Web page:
Q2: How might clearing and settlement systems in Canada operate more efficiently without compromising safety?
Q3: How does the productivity of Canadian banks compare to those in the U.S.?
A stable financial system makes an important contribution to the welfare of all Canadians because it is able to absorb adverse domestic and international shocks, both real and financial. One goal of our financial stability research is to improve our capacity to monitor systemic risk, i.e., the risk that the financial system would become unstable. A related objective is to develop models that will allow us to test the financial system's capacity to absorb significant shocks.
Payment, clearing, and settlement systems underpin the financial system. It is essential that risks in these systems be managed effectively and that, in particular, systemic risk be controlled. The key clearing and settlement systems in Canada are well-protected against systemic risk and the Bank of Canada is responsible for the oversight of these key systems. Operational risk, that is the risk associated with operational disruptions of these systems, is also a concern for central banks, and research in this area will continue.
Q1: What are the best indicators and models to assess macro-financial risk to the Canadian financial system?
Q2: What is the best way to do macro-financial stress-testing in Canada?
Q3: What are the key risks in clearing and settlement systems and what is the best way to manage them?
Q4: How might operational risk be reduced even further in the Bank's payment and settlement operations?
Q5. What should the IMF's fundamental objectives be in promoting a well functioning, market-based international financial system?
The Bank strives to be efficient in all of its operations. Two areas of focus in 2006 will be increased efficiency in its role as fiscal agent for the Government of Canada and in the production and distribution of Canadian bank notes.
As fiscal agent for the Government of Canada, the Bank provides high-quality, effective, and efficient funds management services including the management of the Exchange Fund Account and the government's treasury and domestic debt. While the current system is operating well, the Bank is looking at a number of ways of offering these services in an even more efficient or cost minimizing manner.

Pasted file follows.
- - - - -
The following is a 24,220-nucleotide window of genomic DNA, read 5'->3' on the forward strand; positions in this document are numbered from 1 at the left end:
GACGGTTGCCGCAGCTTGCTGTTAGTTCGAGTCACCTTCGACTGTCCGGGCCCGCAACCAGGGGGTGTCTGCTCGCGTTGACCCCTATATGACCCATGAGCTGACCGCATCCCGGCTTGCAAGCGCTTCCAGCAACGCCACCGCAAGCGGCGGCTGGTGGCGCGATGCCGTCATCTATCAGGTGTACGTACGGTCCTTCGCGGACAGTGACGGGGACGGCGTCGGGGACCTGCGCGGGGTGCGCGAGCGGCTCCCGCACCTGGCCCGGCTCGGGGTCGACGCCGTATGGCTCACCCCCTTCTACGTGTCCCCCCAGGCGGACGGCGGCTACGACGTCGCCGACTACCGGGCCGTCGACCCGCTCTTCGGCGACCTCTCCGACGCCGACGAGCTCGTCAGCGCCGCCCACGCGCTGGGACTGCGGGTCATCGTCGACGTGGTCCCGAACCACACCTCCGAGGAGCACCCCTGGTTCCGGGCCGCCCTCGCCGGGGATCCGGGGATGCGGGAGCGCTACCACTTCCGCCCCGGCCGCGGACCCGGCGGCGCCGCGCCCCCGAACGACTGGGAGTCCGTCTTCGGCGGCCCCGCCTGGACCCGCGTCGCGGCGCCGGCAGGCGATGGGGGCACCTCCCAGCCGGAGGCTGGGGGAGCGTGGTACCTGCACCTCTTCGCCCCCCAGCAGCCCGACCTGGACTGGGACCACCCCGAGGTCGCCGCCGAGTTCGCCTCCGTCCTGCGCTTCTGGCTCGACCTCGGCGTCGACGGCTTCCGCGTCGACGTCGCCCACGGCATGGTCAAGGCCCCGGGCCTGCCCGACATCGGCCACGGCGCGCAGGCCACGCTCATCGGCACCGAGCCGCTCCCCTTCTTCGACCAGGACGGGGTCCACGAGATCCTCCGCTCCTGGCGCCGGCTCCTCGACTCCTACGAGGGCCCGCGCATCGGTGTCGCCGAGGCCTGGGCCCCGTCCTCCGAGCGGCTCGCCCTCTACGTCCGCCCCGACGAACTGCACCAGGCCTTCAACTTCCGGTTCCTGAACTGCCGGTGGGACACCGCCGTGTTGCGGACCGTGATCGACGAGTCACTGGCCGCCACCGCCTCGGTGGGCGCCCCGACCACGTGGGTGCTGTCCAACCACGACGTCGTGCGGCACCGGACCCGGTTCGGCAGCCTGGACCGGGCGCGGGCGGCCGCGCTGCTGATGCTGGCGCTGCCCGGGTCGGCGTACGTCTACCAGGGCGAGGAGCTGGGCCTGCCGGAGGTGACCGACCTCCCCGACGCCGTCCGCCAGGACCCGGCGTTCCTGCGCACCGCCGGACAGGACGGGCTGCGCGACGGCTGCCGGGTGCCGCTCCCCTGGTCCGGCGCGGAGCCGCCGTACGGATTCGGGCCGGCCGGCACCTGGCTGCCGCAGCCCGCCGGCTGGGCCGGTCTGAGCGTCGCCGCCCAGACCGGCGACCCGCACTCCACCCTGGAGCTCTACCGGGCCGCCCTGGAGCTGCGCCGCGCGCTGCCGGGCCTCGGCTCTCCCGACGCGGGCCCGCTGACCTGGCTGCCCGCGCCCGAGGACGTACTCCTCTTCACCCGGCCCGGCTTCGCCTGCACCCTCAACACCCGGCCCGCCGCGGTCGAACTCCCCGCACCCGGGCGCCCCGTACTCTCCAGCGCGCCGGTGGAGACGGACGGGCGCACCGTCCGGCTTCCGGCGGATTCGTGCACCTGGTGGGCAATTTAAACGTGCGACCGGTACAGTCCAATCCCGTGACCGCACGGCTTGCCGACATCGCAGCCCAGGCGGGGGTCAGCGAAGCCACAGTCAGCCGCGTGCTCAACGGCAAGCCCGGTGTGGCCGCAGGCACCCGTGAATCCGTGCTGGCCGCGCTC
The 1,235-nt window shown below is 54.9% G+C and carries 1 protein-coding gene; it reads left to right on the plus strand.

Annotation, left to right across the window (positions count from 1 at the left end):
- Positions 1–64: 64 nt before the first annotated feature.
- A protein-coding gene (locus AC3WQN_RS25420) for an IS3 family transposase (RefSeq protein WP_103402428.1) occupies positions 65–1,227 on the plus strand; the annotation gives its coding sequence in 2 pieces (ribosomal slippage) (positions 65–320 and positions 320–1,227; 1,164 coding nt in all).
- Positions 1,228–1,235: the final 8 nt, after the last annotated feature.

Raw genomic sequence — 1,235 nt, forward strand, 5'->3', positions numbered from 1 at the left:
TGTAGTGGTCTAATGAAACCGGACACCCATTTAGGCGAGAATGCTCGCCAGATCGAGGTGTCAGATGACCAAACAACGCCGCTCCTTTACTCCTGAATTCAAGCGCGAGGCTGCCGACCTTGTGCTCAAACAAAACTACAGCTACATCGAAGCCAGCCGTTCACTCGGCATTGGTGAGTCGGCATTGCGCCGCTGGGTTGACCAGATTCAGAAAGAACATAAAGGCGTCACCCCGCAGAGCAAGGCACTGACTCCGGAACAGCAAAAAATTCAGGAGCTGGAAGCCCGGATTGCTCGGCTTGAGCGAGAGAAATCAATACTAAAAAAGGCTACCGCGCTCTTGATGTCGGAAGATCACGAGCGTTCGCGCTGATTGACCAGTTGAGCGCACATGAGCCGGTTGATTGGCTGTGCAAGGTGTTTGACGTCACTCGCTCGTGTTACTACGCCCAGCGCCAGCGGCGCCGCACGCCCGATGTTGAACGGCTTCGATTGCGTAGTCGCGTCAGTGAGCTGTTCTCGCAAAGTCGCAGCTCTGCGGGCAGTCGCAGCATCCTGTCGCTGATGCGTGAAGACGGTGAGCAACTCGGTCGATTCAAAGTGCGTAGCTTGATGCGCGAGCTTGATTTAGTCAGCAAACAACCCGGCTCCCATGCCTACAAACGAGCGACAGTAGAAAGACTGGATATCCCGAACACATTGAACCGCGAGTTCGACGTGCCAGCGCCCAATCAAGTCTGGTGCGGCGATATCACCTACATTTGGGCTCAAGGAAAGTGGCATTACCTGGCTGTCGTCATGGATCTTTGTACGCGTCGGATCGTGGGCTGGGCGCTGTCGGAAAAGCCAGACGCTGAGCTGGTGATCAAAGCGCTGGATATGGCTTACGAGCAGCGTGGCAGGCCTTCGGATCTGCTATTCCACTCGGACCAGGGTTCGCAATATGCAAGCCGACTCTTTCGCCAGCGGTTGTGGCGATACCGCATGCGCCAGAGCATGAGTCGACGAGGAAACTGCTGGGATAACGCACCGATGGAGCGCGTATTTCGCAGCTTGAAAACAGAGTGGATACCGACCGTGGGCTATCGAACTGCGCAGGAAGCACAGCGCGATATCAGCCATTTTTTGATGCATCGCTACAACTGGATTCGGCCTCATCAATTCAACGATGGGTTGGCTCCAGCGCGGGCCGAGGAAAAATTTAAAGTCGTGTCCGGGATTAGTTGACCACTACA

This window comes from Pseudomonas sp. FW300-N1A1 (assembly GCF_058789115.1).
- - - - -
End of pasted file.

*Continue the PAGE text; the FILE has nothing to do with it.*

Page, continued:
One issue is the optimal structure of the government's debt and foreign reserves. Research will focus on enabling a more efficient management of the government's debt and foreign reserves.
In meeting the needs of Canada for secure bank notes, the Bank carries out a number of activities and makes decisions on a number of issues related to the design, production, and distribution of Canadian bank notes. Operational research will include a focus on the review, assessment, and improvement of the bank note distribution system.
Q1: What is the optimal structure of Government of Canada debt?
Q2: How can the Bank increase the cost effectiveness of foreign exchange reserve management?
Q3: How can the Bank improve the auction system for Government of Canada debt?
Q4: How can the Bank improve its ability to ensure the quality and authenticity of bank notes circulating in the distribution system?
Following the successful launch of the Canadian Journey series of bank notes, we are turning our attention to the next generation of bank notes. The threat of advances in technology to make high-quality counterfeits will continue to rise and the Bank will respond on an ongoing basis by anticipating such developments and by monitoring, evaluating or potentially developing new materials and security features. While research will continue on shorter-term questions such as the durability of notes in circulation and measuring the effectiveness of bank note communication, the primary focus will be on a multi-year research program leading to the timely introduction of a new generation of bank notes in order to maintain their security, so that Canadians can use them with confidence.